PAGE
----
Seeking Info on WW2 Furniture Contracts
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I recently came across a Furniture World article by you titled Special Anniversary Issue: Furniture Industry In World War 2 dated Monday, March 29, 2010.
In your article I was especially intereseted in the comments made by Nat Ancell.My name is Bill Kling and I am grandson of John A. Kling who founded Kling Factories in the Jamestown, NY area (specifically Mayville, NY).I have been fortunate to receive many documents from Kling Factories through the Ethan Allen company in Mayville. The Baumritter purchased Kling Factories in 1962 when Ethan Allen was a division of Baumritter.
The Kling Factories plant in Mayville was renamed Ethan Allen.Two of the documents we acquired are wholesale price lists showing contracts with the National Housing Agency (F.P.H.A.) dated 2/1/43 and the Smaller War Plants Corp. dated April 30 1943. I have attached copies of these price lists that also show the contract numbers.
My question for you: Is there any way to get copies of the contracts or other information about the dealings between the government and Kling Factories?
We know that Kling Factories made gun stocks because my dad, Arvid Kling, brought a rejected one home to me when I was a kid (8 years old), but we have no documentation on gun stocks.
I often receive emails from owners of Kling furniture inquiring about the pieces they have inherited or bought at estate sales. As a result, my son, Jim, and I have created a website www.klinginfo.com to assist these folks.
Please feel free to visit.In addition we have Kling marketing brochures for specific suites, and Kling catalogs from the late 1940s and 1950s. We also look on Ebay for Kling ads in magazines such as House Beautiful, Better Homes & Gardens, American Home and Woman's Day.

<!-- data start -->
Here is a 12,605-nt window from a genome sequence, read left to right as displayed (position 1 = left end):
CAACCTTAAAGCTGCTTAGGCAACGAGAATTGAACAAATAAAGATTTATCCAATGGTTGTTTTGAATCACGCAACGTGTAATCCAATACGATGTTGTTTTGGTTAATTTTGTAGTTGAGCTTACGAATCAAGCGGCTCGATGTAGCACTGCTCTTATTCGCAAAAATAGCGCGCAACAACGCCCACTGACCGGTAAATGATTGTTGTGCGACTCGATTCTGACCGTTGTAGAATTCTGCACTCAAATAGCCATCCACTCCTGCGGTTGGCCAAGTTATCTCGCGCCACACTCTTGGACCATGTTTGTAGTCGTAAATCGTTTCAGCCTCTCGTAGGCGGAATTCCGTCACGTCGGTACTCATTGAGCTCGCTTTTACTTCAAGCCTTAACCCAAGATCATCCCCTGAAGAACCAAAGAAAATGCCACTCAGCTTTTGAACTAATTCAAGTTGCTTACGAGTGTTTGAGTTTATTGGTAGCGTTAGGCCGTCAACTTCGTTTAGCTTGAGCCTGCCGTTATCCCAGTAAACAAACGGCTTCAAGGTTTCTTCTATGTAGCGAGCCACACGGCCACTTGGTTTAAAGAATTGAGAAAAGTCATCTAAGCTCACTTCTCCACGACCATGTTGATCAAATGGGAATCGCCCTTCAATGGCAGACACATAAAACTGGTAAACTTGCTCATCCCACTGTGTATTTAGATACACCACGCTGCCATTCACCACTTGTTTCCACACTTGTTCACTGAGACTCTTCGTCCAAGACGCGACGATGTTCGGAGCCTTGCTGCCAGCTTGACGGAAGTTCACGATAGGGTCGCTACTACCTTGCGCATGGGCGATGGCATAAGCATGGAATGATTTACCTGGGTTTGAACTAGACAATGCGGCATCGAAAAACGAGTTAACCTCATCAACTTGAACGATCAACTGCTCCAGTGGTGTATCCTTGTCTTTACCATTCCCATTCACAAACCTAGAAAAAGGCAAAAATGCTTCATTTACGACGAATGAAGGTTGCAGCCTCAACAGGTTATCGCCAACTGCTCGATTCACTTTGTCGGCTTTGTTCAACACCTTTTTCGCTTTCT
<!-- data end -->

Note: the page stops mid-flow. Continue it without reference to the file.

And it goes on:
Our goal is to maintain the heritage of the Kling Factories family business and to be of service to owners of Kling furniture.
I have been especially puzzled about the lack of information during the WW2 era and would appreciate any sources you may suggest. We know also that Kling was part of the WW1 effort, but we have no documentation.
Thanks for taking the time to read my email. I look forward to your reply.
From Bill Kling,
Hello Bill. I've posted your message to the furninfo.com website so that other readers can respond with suggestions.
I've also forwarded your message and the images you sent to Karen McNeil at the American Furniture Hall of Fame (email@example.com) who may have some suggestions for you. The quote from Nat Ancel you read in Furniture World was excerpted from an oral interview that is available from the AFHF in book form.
The other major source of information I used were actual reports and articles published in Furniture World Magazine. It's a big job going through all the back issues, but you are welcome to go through issues we keep here in New Rochelle, NY or travel to the Bernice Bienenstock Furniture Library in High Point, NC.
In addition, you might try contacting the National Archives (http://www.archives.gov/research/military/ww2/finding-aids.html)
I did find the "Confidential Questionnaire For Furniture Manufacturers Interested In War Work" that was featured in the article, but don't have any other records here.
Let me know if you are able to make any progress on this.
Furniture World Magazine
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